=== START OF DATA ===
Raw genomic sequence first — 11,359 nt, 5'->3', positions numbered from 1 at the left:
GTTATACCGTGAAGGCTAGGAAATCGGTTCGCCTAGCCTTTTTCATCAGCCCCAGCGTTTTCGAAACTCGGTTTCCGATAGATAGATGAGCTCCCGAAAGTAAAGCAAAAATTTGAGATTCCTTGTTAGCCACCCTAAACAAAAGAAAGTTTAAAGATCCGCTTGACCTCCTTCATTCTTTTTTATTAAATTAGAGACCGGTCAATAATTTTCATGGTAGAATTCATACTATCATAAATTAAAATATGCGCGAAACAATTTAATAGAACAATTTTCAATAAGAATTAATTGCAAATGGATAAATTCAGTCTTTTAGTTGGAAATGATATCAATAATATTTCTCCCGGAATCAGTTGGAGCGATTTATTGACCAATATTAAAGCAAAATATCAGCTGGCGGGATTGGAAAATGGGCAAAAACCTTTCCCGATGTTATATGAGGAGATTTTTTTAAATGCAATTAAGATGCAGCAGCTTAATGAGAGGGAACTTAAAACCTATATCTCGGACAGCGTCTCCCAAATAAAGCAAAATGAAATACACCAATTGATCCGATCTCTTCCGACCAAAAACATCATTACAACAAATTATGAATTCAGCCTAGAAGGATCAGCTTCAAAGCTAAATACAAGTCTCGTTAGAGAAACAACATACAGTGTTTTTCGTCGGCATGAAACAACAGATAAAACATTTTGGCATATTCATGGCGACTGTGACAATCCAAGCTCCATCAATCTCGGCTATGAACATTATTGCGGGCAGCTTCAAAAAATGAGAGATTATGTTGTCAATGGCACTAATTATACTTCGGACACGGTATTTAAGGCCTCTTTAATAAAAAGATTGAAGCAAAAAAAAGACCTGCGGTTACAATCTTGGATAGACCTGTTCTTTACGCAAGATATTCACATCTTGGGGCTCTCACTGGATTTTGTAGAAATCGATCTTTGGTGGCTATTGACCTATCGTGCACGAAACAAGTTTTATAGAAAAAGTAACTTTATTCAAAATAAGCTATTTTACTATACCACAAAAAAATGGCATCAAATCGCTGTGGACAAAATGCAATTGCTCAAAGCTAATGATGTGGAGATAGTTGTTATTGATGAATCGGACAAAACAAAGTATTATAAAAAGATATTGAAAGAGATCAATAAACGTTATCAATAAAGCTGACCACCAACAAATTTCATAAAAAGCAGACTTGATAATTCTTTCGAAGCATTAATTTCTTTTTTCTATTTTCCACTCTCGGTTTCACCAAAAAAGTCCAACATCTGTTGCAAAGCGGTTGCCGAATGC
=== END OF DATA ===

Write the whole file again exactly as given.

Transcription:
Raw genomic sequence first — 11,359 nt, 5'->3', positions numbered from 1 at the left:
GTTATACCGTGAAGGCTAGGAAATCGGTTCGCCTAGCCTTTTTCATCAGCCCCAGCGTTTTCGAAACTCGGTTTCCGATAGATAGATGAGCTCCCGAAAGTAAAGCAAAAATTTGAGATTCCTTGTTAGCCACCCTAAACAAAAGAAAGTTTAAAGATCCGCTTGACCTCCTTCATTCTTTTTTATTAAATTAGAGACCGGTCAATAATTTTCATGGTAGAATTCATACTATCATAAATTAAAATATGCGCGAAACAATTTAATAGAACAATTTTCAATAAGAATTAATTGCAAATGGATAAATTCAGTCTTTTAGTTGGAAATGATATCAATAATATTTCTCCCGGAATCAGTTGGAGCGATTTATTGACCAATATTAAAGCAAAATATCAGCTGGCGGGATTGGAAAATGGGCAAAAACCTTTCCCGATGTTATATGAGGAGATTTTTTTAAATGCAATTAAGATGCAGCAGCTTAATGAGAGGGAACTTAAAACCTATATCTCGGACAGCGTCTCCCAAATAAAGCAAAATGAAATACACCAATTGATCCGATCTCTTCCGACCAAAAACATCATTACAACAAATTATGAATTCAGCCTAGAAGGATCAGCTTCAAAGCTAAATACAAGTCTCGTTAGAGAAACAACATACAGTGTTTTTCGTCGGCATGAAACAACAGATAAAACATTTTGGCATATTCATGGCGACTGTGACAATCCAAGCTCCATCAATCTCGGCTATGAACATTATTGCGGGCAGCTTCAAAAAATGAGAGATTATGTTGTCAATGGCACTAATTATACTTCGGACACGGTATTTAAGGCCTCTTTAATAAAAAGATTGAAGCAAAAAAAAGACCTGCGGTTACAATCTTGGATAGACCTGTTCTTTACGCAAGATATTCACATCTTGGGGCTCTCACTGGATTTTGTAGAAATCGATCTTTGGTGGCTATTGACCTATCGTGCACGAAACAAGTTTTATAGAAAAAGTAACTTTATTCAAAATAAGCTATTTTACTATACCACAAAAAAATGGCATCAAATCGCTGTGGACAAAATGCAATTGCTCAAAGCTAATGATGTGGAGATAGTTGTTATTGATGAATCGGACAAAACAAAGTATTATAAAAAGATATTGAAAGAGATCAATAAACGTTATCAATAAAGCTGACCACCAACAAATTTCATAAAAAGCAGACTTGATAATTCTTTCGAAGCATTAATTTCTTTTTTCTATTTTCCACTCTCGGTTTCACCAAAAAAGTCCAACATCTGTTGCAAAGCGGTTGCCGAATGC